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SBS to protect British Commandos ready ships from the Iranians for deadly missions
ELITE Navy commandos have been sent to protect British ships from Iranian attack, the Sunday Mirror has learnt.
The Special Boat Service frogmen are trained to covertly remove mines from the hulls of warships and commercial vessels.
The move comes as tension escalates in the Persian Gulf, a key route for the West’s oil supplies.
There are fears of a war after the Iranian Revolutionary Guard were accused of attacking tankers with mines and downing a US spy drone.
America later released footage of Iranian Navy sailors recovering an unexploded mine from a tanker.
It was reported that President Donald Trump authorised retaliatory military action, claiming his military were “cocked and loaded” before he changed his mind with just 10 minutes to go.
The SBS have a deadly offensive role too. They are trained to launch underwater attacks and to kill or capture anyone trying to sabotage international shipping.
Senior defence sources said the SBS could be using Shallow Water Combat Submersibles – mini-subs deployed by both British and US special forces. The Navy recently bought three for £50million.
They carry up to six people and can launch and be recovered from warships and full-size submarines.
A small number can have a major impact
ON THE SBS MISSION
The mini-subs can also be attached to a helicopter, and be used land commandos.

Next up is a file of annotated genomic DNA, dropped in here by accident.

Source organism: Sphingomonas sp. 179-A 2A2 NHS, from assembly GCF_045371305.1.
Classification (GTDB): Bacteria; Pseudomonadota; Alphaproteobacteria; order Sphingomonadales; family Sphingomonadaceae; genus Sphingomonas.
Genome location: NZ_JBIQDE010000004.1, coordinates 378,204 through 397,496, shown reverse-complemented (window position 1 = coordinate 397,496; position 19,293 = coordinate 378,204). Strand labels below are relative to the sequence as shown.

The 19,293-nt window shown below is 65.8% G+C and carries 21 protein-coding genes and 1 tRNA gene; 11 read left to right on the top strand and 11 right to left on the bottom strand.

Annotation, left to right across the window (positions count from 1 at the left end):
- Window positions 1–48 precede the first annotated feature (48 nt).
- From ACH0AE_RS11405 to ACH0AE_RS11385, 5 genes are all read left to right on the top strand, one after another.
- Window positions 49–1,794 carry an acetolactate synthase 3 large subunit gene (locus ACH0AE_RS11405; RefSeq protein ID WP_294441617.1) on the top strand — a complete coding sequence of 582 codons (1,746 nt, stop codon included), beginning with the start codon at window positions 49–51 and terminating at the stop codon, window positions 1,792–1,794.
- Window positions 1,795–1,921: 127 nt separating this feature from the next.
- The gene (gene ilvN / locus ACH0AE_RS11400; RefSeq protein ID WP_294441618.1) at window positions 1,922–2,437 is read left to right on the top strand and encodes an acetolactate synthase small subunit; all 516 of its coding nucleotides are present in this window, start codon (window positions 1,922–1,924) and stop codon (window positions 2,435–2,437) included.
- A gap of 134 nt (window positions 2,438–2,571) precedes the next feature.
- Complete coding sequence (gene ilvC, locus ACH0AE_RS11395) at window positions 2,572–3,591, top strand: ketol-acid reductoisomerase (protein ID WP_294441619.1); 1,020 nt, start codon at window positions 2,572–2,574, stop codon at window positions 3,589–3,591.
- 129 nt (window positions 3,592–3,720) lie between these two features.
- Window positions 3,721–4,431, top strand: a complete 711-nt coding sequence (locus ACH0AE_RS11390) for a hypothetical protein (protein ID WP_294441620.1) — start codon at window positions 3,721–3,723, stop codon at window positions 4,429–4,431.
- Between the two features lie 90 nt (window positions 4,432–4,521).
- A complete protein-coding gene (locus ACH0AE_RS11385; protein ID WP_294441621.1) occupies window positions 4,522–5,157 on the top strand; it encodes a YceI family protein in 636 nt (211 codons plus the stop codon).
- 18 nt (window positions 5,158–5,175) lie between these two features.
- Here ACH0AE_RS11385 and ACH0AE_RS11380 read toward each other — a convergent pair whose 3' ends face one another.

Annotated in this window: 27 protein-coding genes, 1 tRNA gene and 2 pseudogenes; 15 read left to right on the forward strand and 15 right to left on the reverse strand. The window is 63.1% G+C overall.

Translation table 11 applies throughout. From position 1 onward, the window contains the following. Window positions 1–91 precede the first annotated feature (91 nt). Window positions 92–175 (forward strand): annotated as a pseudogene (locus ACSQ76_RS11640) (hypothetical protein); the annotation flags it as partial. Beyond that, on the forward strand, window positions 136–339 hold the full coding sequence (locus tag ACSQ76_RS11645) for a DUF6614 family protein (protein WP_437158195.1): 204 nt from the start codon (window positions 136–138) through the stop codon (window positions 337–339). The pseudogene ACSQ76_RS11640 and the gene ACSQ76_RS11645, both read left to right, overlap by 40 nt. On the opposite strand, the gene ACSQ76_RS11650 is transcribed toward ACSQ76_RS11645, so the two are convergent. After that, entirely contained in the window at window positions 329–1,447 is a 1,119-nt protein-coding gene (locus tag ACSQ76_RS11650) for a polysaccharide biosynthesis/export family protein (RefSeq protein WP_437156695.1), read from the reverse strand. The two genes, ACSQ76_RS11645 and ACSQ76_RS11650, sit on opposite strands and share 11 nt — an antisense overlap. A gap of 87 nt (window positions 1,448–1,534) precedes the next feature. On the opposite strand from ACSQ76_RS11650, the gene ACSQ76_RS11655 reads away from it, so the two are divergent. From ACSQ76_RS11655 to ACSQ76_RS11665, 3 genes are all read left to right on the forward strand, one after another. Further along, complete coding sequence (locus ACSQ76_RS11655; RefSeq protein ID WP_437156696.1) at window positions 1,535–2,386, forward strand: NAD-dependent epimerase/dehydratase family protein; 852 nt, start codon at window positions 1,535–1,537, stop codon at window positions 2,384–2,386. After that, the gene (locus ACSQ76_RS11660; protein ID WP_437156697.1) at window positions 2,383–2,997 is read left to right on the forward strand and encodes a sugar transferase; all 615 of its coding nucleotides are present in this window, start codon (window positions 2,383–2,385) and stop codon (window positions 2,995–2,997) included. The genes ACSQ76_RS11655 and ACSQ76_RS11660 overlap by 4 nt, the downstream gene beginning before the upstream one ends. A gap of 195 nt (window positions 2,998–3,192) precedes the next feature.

Once ashore the SBS can attack targets, gather intelligence, plant sensors, deliver and recover agents or extract those of interest.
The unit will also be supported by Royal Navy divers trained to defuse mines.
Last Wednesday Iran downed a US surveillance drone with a missile.
The tension has lead to fears Iran may attempt to close the Strait of Hormuz by mines or sinking ships. A senior defence source last night told the Sunday Mirror: “The SBS are being sent as part of a deterrent. One of their roles will be to get gather intelligence on Iranian mining.
“It is better to have them in the area and not need them than the other way around. A small number of men can have a major strategic impact. “They work very closely with Royal Navy divers who are the specialists at disarming mines and protecting shipping.
“The SBS have a more aggressive role. Everyone hopes tension will ease.”
The 400-strong SBS, based at Poole, Dorset, are the Royal Navy equivalent of the Special Air Service. Mainly recruited from the Royal Marines, they undergo the same rigorous selection course as the SAS and have seen action in Syria, Iraq and Afghanistan.
The Ministry of Defence said: “We do not comment on special forces operations”.